The Booming Business Model of Peer-to-Peer

One snowy Paris evening in 2008, Travis Kalanick and Garrett Camp had a spot of trouble hailing a cab. I’m sure you can relate.

You might have been out late in the city, maybe you’d had one too many, and public transport had stopped for the night.

The taxi was your only option, but there was no taxi in sight. And when one did eventually pass by, it had no intention of stopping.

I doubt many of us would take this experience and create a multi-billion dollar business. But that’s exactly what Travis and Garrett did. Out of their miserable experience on the snowy streets of Paris, they came up with a simple idea.

Why not just press a button on your smartphone and have a car come to you?

Years later their simple idea become Uber, the billion dollar peer-to-peer (P2P) taxi service company.

Travis and Garrett have helped millions of people get to their destinations. But what I think is more impressive is the hundreds of thousands of jobs Uber has created. At the 2014 TechCrunch Disrupt Conference, Travis claimed that Uber creates around 50,000 new jobs each month globally.  All you need is a reliable car and a smartphone to earn an income. It’s a win-win scenario.

If you were thinking about investing in Uber, though, you’re out of luck. The company has not yet listed. An initial public offering (IPO) could happen this year. However Travis Kalanick, CEO and co-founder of Uber, hopes ‘to make sure [an IPO] happens as late as possible’.

Regardless of when it happens, an IPO for Uber would be huge. The company is currently valued at US$68 billion. At this value Uber would already make it into the S&P 500, the top 500 companies by market capitalisation in the US.

You might think I’m eagerly waiting to invest in Uber. However, it’s not Uber’s service that excites me. It’s Uber’s business model.

The fact that drivers and passengers transact directly with each other rather than through a company playing middleman is why Uber is so successful. And it’s given many more small P2P businesses the confidence to take on the ‘big boys’.

David taking on Goliath

Historically, banks have been large, wealthy institutions — like the Big Four here in Australia. How else can they afford to lend and secure millions, if not billions, of dollars?

However, that’s all changing — quickly. When you give them collective power, small companies can have some serious weight behind them.

Take SocietyOne, the P2P lending company, as an example.

SocietyOne matches borrowers with lenders. By eliminating the corporate middleman, borrowers and lenders now have more freedom to negotiate rates.

Not only does it benefit borrowers, investors with excess cash can now become lenders. Instead of earning a pittance on a savings account, you can get far higher returns by lending.

Some P2P platforms advertise that you can earn up to 10% on your money. However, for that kind of return you can expect to take on greater risks. If a loan fails then you, the lender, could lose your entire investment.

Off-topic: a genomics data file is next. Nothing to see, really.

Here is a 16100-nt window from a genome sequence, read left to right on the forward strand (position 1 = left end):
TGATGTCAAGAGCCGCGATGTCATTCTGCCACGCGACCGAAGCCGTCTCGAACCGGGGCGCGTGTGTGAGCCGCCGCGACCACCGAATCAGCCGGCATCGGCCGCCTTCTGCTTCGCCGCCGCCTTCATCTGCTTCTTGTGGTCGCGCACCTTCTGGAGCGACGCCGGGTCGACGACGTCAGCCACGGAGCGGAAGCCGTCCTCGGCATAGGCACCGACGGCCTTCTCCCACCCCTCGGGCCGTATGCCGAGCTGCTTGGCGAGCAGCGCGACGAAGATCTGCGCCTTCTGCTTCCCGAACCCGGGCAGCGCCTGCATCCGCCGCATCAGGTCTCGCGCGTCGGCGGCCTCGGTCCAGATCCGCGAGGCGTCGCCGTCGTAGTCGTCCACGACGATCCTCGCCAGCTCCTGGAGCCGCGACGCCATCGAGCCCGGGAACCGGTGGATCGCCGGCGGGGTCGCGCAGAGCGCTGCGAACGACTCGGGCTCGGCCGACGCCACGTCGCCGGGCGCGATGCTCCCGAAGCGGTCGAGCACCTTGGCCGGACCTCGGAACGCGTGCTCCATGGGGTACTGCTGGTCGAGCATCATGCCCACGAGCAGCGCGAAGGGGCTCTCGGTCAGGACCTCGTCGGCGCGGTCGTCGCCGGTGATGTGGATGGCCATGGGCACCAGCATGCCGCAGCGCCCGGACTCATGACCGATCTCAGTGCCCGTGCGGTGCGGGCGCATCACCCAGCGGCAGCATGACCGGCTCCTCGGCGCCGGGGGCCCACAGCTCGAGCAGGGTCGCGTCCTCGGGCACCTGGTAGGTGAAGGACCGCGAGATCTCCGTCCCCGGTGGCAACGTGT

Some P2P companies do refund the investor in the above case. But it’s far from free. Just like banks pay insurance to help offset bad loans, you could be paying for this ‘insurance’ by the way of a lower interest rate or fixed management fees.

Yet many lenders are willing to take the risk to secure higher returns.

And it’s not just the taxi and banking services. The P2P business model is working its way into almost every industry — travel, retail, gambling, education and car sharing, to name a few.

The income opportunities this is opening up are truly revolutionary.

You don’t have to buy a hotel to run your own bed and breakfast business. Instead just jump on Airbnb and rent out the spare room in your house. You don’t have to go through an existing fashion label to sell your clothing line. Instead you can jump on Rent The Runway.

My personal favourite, though, is the burgeoning real estate P2P marketplace.

Homeowners saving thousands

British company, Purplebricks Group PLC [LON:PURP], has created a P2P marketplace for property. For a flat fee of $4,500, homeowners can become their own real estate agents.

If you’re unfamiliar with the process of selling a house, this price is dirt cheap.

Usually if you want to sell your home, you go to a real estate agent. But going down this route comes at a hefty cost.  Some agents charge a flat fee, but most ask for a percentage of the sale price, generally around 2% to 3.5%. That means if your home sells for $500,000 the agent pockets $10,000 to $17,500 right off the top.

Purplebricks says they save homeowners around $11,500 on average in commission and marketing costs. And their platform is now available in Melbourne, Brisbane, the Gold Coast and the Sunshine Coast.

From their track record in Britain, Purplebricks might gobble up market share in Australia. However, the challenge ahead is to reassure homeowners. They’ll need to constantly prove that the service actually saves sellers money.

I believe we will see a lot more companies using the P2P business model in 2017. Silicon Valley is now filled with P2P start-ups. In 2015 there were 114 hopeful P2P lenders alone seeking authorisation from regulators, according to the Financial Times.

They’ve become so popular that regulators’ expectations have been dramatically exceeded. The US Financial Conduct Authority (FCA) has had to set up a regime just to process all the new P2P start-ups. The regime should be in place by 2017.

The P2P business model could be the next evolutionary stage of businesses spanning almost every sector. And here at Money Morning, we’ll be keeping a sharp eye out on the best ways to profit from this fast moving trend.


Harje Ronngard,
Contributing Editor, Money Morning

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